Chips-and-Dip Bowls

One football season many years ago, I decided to watch all the Chicago Bears games on TV. I had never really given the sport a chance before, even though I grew up where the Arkansas Razorbacks inspire a religious fervor rivaled only by, well, the locals’ religious fervor.

I guess I wanted to see, at long last, what all the fuss was about.

Plus, I figured the weekly football-viewing ritual would give me a reason to put my chips-and-dip bowls to more frequent use. I have a midcentury set my husband and I purchased at an antiques store. A large bowl for chips pairs with a smaller receptacle for dips that clips to the glass rim of the bigger basin.

We hardly ever use the set. But even I knew one of the main rules of football is that the game must be watched while consuming dip. As far as I can tell, it’s the sport’s chief selling point.

I chose the Bears because I lived in Chicago at the time. If geographical loyalty hadn’t been a factor I probably would have gone with the Baltimore Ravens because that team takes its name from a poem by sometime Baltimorean Edgar Allan Poe, and, after all, I did minor in English.

The quarterback for the Bears back then was Jay Cutler, who was kind of cute in a surly yet doofy, frat-boy sort of way. But he didn’t have much charisma. Or much of a chin. And he was newly married to Kristin Cavallari of Laguna Beach and not-vaccinating-her-children fame (Team L.C. for life).

My favorite Bears player was Brandon Marshall due in large part to his excellent facial bone structure and sweet smile. What’s more, he had recently announced that he had been diagnosed with borderline personality disorder, and I admired his willingness to show vulnerability and his efforts to destigmatize mental health struggles.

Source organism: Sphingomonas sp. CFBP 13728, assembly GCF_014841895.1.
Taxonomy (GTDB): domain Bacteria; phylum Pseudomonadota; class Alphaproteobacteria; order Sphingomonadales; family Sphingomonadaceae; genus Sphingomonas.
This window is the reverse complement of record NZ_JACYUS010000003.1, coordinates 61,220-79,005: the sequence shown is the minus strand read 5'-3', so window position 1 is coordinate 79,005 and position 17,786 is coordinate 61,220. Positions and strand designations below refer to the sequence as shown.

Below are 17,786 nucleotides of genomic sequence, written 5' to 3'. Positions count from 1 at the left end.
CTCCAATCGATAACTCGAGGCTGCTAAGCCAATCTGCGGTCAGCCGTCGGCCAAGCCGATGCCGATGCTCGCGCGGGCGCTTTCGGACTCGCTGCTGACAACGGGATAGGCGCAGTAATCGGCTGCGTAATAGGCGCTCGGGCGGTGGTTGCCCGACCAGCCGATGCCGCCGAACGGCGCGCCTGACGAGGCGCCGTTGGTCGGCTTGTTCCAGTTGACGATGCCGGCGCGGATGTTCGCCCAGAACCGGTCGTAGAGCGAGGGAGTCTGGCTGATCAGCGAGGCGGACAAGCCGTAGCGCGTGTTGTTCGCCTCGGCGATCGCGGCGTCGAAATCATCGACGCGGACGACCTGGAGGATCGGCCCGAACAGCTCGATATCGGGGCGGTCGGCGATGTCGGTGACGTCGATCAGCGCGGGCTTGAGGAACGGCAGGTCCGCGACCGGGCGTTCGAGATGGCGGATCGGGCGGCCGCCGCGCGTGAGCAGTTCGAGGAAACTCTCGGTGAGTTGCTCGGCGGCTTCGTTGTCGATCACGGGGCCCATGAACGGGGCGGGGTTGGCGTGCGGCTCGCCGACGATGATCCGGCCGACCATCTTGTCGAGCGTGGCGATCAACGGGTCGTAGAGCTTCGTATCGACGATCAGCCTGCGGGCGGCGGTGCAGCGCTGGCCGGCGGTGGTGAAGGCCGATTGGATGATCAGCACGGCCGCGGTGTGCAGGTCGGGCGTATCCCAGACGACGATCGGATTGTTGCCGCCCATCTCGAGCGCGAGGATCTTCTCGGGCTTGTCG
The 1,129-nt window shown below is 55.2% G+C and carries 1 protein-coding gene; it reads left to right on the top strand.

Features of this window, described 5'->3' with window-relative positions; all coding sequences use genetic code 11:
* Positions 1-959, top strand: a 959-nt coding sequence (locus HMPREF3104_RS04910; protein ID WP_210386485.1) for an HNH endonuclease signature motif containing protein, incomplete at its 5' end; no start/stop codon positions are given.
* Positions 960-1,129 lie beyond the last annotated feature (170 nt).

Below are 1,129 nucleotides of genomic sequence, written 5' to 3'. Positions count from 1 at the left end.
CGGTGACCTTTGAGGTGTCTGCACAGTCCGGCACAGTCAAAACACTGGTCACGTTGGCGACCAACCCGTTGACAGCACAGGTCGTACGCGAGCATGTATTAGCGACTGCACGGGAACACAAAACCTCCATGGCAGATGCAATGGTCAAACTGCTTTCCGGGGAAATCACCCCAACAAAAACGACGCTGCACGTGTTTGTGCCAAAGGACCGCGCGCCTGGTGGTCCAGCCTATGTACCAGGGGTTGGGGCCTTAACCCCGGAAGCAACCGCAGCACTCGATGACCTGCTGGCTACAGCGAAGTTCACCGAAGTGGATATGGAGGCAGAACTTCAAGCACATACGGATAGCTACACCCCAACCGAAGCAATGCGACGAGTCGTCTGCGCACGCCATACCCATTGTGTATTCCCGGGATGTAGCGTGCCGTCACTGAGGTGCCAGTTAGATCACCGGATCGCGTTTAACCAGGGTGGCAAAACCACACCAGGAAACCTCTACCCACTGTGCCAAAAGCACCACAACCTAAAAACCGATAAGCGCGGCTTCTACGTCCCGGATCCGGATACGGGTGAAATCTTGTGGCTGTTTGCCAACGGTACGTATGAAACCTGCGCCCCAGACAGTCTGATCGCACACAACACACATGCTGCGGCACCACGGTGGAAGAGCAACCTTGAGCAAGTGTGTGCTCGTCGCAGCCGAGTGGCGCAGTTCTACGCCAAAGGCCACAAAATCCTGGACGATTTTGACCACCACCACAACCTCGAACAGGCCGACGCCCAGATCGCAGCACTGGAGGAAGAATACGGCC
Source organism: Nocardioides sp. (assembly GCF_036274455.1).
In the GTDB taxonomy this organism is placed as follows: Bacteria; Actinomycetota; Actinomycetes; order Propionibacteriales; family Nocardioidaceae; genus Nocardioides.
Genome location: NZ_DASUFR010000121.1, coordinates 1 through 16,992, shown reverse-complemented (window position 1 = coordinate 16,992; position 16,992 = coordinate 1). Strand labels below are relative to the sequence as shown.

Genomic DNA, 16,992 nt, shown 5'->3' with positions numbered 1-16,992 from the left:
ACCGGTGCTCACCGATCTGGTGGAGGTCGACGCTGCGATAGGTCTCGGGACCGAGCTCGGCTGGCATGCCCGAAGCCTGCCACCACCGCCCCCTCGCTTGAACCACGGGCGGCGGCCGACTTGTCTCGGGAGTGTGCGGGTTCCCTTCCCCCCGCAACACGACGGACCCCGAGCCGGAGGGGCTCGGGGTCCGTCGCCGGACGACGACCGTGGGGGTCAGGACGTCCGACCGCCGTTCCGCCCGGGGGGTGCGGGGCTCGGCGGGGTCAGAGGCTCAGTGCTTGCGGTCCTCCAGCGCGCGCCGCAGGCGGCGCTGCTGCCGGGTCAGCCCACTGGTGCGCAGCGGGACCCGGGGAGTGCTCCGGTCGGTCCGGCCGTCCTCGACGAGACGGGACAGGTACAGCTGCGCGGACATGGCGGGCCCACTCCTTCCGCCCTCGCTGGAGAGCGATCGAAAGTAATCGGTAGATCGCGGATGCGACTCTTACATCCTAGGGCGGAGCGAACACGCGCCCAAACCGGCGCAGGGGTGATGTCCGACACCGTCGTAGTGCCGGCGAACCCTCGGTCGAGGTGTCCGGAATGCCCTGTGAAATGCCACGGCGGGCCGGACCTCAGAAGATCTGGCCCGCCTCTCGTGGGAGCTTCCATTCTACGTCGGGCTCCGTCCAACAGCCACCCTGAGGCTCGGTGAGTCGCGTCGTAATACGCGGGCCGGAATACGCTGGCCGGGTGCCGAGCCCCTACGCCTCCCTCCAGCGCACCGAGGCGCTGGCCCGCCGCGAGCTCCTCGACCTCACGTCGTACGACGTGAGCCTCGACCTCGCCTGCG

Both Marshall and Cutler have since retired from the NFL, apparently. According to a cursory internet search, Marshall now does TV sports commentary. Cutler, for his part, has gotten divorced and was recently misidentified on Jeopardy! when a contestant mistook the athlete for—o ignominy!—Tim Tebow.  

When I embarked on my season of football fandom, I already knew some rudiments of the game—e.g., you get four chances to advance 10 yards, a touchdown is worth six points, the game must be watched while eating dip, and everyone involved should pretend repeated head trauma is no biggie.

But I wanted a better understanding of what I was watching, so I read a book called Get Your Own Damn Beer, I’m Watching the Game! A Woman’s Guide to Loving Pro Football by Holly Robinson Peete, a TV actress who married an NFL player.

All that I remember about working my way through this tome is that I kept thinking, Okay, but I sure hope Mr. Peete has put in the same amount of work to know all about his wife’s career. Like, he better have watched every single episode of 21 Jump Street—and not just the Johnny Depp seasons, either. I’m talking everything, even the spin-off starring Richard Grieco.

And speaking of not getting back what you put into a relationship, the Bears did not, despite my best efforts, have a very good season that year, winning only eight games and losing the same number.

I faithfully watched all of those matches on television, except for the last one, which my husband and I attended in person at Soldier Field. My father got us tickets as a Christmas gift.

The Bears lost to their hated rivals, the Green Bay Packers. This was sad because 1.) the loss disqualified Chicago from the playoffs and 2.) I had a sobering vision of receiving only football-related gifts for every Christmas and birthday for the rest of my life.

Talk about the agony of defeat.

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